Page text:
Shortly after the Jovan Belcher tragedy, I was asked on a television program whether or not the NFL player’s high-profile murder-suicide would have any impact on gun control in America. I answered that it would not.
Historically, our country has only addressed the issue of gun violence when it touches the lives of those with whom our leaders are most likely to identify. Rarely are those likely to be incidents involving people of color suffering domestic violence or teens of color from low-income communities who are victims of urban gun violence.
Instead, the gun tragedies that have actually moved our elected officials to significant action on gun control have been those incidents in which victims are most likely to remind our leaders of their own friends, families and communities, incidents like the 1993 shooting on a Long Island Rail Road train, which killed commuters from New York’s professional class, or the 1999 Columbine High School shooting, which made gun control the cause célèbre of white suburban moms, culminating in the Million Mom March in 2000.
Now it appears another incident is poised to finally move our leaders to action once again, 13 years after Columbine. The murder of 20 children and six adults in the quiet and normally safe enclave of Newtown, Conn., on Dec. 14 is forcing a conversation about gun control that the shooting of 26 residents in one night in Chicago this ummer — resulting in the deaths of two teens and injury of 24 others — could not. As previously noted in an analysis by the now-defunct Daily, more Chicago residents, many of them urban youth, were killed by gun violence in the first half of 2012 than American soldiers were killed in Afghanistan during the same period.
Just think about those numbers for a moment.
Yet I don’t recall elected officials of either party making the rounds of the Sunday morning news shows, explicitly to urge action in honor of those kids. But that has happened in the wake of the Newtown tragedy, just as it happened briefly in the wake of the Aurora, Colo., movie theater tragedy.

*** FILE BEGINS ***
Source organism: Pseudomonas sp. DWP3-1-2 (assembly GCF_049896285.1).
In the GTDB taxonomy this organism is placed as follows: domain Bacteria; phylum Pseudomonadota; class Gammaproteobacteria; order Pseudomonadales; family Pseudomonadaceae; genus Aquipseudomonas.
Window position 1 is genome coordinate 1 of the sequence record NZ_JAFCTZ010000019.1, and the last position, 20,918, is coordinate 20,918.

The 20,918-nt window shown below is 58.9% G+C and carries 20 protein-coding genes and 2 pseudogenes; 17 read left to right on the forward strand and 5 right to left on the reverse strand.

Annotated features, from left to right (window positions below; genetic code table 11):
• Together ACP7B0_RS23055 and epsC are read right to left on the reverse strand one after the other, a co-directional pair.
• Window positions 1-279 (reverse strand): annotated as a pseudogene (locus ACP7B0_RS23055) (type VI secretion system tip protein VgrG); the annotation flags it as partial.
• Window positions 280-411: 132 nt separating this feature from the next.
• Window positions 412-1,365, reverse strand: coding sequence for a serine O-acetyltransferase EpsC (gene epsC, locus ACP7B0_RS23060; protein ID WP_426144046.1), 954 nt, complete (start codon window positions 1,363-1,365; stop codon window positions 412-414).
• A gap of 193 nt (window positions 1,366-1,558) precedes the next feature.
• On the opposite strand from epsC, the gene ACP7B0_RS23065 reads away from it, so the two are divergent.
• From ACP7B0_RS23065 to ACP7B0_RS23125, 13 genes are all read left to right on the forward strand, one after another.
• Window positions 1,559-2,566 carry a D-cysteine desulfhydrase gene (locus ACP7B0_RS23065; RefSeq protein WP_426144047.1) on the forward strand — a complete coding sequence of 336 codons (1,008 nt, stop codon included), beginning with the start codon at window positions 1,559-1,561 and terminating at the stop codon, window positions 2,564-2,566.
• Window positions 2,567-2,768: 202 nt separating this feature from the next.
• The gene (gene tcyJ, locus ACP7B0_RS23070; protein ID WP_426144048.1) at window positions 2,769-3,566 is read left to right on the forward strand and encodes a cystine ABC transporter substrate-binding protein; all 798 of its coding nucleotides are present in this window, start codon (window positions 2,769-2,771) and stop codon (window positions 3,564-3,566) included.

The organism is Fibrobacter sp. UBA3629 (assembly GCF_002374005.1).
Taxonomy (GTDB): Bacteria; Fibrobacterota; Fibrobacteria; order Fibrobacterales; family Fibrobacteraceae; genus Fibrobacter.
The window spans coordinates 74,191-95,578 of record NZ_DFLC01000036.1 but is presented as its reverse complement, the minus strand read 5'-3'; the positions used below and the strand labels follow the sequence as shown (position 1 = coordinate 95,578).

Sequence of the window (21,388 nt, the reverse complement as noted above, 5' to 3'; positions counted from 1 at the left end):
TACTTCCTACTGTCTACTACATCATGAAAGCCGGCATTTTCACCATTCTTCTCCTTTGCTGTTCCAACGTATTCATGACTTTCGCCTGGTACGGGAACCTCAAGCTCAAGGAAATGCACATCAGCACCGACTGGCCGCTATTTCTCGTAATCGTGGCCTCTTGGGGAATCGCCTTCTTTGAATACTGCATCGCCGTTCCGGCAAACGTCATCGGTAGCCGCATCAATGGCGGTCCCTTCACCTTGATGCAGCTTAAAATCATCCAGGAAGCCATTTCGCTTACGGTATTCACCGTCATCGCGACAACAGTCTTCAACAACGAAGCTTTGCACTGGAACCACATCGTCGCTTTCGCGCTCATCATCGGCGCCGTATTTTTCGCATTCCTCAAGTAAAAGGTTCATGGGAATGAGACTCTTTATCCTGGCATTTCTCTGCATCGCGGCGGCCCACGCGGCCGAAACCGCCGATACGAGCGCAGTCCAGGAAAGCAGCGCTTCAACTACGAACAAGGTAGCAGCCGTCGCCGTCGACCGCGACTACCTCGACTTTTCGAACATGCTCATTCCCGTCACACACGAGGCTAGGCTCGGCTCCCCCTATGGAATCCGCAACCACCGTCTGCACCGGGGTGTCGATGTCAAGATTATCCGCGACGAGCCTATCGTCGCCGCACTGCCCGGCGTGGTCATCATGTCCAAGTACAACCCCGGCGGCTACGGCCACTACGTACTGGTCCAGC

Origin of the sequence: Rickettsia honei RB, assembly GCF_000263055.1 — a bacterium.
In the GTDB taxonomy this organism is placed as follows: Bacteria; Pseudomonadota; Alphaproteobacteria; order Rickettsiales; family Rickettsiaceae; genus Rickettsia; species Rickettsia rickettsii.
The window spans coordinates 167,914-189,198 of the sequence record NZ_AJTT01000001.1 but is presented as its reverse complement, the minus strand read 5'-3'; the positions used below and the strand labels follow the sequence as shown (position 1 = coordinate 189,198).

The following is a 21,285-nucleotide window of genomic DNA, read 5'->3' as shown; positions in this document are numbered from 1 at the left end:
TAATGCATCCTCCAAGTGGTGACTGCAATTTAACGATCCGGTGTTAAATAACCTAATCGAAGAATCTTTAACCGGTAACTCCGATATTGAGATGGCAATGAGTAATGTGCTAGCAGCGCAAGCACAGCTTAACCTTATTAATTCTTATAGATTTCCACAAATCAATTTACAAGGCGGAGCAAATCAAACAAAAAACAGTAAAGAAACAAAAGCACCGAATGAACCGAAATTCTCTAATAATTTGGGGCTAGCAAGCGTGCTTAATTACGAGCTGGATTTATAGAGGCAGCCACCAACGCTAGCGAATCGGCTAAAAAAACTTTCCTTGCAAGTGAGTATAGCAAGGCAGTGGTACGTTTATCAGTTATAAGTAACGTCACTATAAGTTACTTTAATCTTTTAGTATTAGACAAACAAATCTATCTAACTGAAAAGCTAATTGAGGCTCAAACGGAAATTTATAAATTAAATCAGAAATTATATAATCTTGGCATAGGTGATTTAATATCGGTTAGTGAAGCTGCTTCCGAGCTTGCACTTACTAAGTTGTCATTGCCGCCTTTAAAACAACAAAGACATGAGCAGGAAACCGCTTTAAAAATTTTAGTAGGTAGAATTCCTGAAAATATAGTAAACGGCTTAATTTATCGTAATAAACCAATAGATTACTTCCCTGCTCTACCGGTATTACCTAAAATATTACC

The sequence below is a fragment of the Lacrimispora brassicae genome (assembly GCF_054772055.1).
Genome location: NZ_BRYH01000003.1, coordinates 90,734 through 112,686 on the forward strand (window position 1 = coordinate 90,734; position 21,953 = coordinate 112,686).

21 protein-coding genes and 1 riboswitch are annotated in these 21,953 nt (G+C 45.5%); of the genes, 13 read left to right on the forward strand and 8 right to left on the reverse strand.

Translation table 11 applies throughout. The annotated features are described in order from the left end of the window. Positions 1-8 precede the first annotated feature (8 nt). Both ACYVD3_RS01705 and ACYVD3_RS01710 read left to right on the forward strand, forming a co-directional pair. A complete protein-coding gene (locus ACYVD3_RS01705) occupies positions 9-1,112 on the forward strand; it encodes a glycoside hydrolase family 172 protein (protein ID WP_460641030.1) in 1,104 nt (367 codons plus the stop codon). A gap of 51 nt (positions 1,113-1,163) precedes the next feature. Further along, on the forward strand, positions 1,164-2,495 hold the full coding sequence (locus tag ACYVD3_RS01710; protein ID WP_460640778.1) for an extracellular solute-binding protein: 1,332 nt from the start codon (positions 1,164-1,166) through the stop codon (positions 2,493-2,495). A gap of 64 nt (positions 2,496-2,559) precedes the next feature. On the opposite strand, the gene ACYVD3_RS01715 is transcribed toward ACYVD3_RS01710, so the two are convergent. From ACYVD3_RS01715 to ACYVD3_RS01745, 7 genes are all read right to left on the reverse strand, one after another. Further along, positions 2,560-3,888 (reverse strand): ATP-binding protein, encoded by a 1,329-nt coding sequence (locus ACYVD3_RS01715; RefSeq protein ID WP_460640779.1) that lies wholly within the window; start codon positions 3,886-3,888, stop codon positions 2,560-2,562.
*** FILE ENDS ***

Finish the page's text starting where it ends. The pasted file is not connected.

But the difference between the incident in Aurora and the latest one in Newtown is that Aurora took place months before an election, a time in which very few politicians, including the president, feel their most politically courageous, particularly when it comes to provoking the ire of the political giant that is the National Rifle Association.
Apparently there are four branches of government: the executive, the legislative, the judicial and the NRA. Perhaps it would have been more accurate to write that the NRA was the most influential undeclared candidate in the presidential race, not to mention every Senate and House race, too.
Now, with the election safely in the rearview mirror, here’s hoping our leaders will drum up a bit more courage before another tragedy unfolds. Some already have begun to.
After Columbine, some newly inspired gun control activists, many of them upper-middle-class mothers from predominantly white communities, expressed regret to mothers of color for not being involved in the fight for gun control earlier, when gun violence claimed the lives of kids who didn’t grow up in leafy suburbs and whose deaths were not likely to garner extensive coverage on the nightly news.
The activism ignited by Columbine resulted in more stringent gun control laws and more diligent enforcement of existing laws, particularly on the state level.
Now, more than a decade later, the cycle appears to be repeating itself. Here’s hoping that this time around, the activism the Newtown tragedy sparks will have long-term impact on communities like Newtown nationwide, and as a result, also impact urban communities that appear on the outside to have little in common with the tony Connecticut suburb, but are now united in the shared tragedy and heartbreak of young lives cut short by gun violence.
New America Media